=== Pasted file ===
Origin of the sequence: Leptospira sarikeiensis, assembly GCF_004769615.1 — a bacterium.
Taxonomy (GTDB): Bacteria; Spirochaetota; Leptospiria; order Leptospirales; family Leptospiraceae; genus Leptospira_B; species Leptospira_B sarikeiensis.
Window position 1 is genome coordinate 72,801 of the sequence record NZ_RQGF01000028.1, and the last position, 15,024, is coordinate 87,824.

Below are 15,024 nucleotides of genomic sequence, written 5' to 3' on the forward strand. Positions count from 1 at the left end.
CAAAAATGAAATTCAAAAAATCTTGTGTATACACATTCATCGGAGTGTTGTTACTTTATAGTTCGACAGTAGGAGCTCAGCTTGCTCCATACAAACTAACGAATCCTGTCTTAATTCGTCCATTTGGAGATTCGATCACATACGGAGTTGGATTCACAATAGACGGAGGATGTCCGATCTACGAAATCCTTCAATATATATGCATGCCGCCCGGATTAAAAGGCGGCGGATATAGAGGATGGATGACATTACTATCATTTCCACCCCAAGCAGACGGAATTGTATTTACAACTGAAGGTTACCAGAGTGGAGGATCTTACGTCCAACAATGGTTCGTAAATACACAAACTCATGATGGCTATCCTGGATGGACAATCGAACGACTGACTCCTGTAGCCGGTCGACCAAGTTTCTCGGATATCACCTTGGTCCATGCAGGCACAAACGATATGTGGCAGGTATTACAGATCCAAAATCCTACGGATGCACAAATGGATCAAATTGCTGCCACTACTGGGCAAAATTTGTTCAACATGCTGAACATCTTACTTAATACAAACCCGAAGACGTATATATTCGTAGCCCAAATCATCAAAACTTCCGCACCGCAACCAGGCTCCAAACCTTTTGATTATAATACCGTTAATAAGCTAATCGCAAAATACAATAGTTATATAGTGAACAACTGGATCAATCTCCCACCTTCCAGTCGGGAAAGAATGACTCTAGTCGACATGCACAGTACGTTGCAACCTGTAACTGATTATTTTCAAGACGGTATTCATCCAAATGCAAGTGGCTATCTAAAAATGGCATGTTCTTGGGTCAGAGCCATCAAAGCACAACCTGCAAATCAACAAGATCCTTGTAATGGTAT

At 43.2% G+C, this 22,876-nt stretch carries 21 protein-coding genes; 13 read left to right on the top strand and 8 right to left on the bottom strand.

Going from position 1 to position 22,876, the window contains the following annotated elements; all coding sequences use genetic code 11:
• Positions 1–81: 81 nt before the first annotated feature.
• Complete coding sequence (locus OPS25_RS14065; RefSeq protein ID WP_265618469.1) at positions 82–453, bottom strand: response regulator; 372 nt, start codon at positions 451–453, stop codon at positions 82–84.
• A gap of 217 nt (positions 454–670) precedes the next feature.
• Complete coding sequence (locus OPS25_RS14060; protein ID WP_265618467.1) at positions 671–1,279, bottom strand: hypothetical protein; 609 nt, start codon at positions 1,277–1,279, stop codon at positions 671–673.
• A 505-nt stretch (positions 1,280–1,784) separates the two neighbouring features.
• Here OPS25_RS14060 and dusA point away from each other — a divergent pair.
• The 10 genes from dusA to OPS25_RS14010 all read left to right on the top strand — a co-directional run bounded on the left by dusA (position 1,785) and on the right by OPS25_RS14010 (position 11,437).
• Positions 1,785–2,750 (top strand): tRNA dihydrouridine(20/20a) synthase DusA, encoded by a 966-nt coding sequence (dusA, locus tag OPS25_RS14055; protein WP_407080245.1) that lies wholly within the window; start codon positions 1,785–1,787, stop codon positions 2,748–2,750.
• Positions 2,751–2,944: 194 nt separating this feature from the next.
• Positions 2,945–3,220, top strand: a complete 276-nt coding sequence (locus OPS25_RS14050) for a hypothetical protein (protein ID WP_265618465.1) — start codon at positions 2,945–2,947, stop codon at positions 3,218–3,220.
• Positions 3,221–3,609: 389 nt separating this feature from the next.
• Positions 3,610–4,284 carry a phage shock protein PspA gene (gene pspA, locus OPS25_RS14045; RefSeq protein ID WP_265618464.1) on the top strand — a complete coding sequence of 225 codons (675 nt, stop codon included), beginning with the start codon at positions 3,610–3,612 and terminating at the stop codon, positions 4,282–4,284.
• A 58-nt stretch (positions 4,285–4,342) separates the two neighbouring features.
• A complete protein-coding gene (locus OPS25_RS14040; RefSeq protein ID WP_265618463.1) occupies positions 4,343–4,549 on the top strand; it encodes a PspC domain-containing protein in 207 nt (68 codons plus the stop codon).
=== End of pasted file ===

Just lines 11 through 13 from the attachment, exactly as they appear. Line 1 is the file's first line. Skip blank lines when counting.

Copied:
• Complete coding sequence (locus OPS25_RS14060; protein ID WP_265618467.1) at positions 671–1,279, bottom strand: hypothetical protein; 609 nt, start codon at positions 1,277–1,279, stop codon at positions 671–673.
• A 505-nt stretch (positions 1,280–1,784) separates the two neighbouring features.
• Here OPS25_RS14060 and dusA point away from each other — a divergent pair.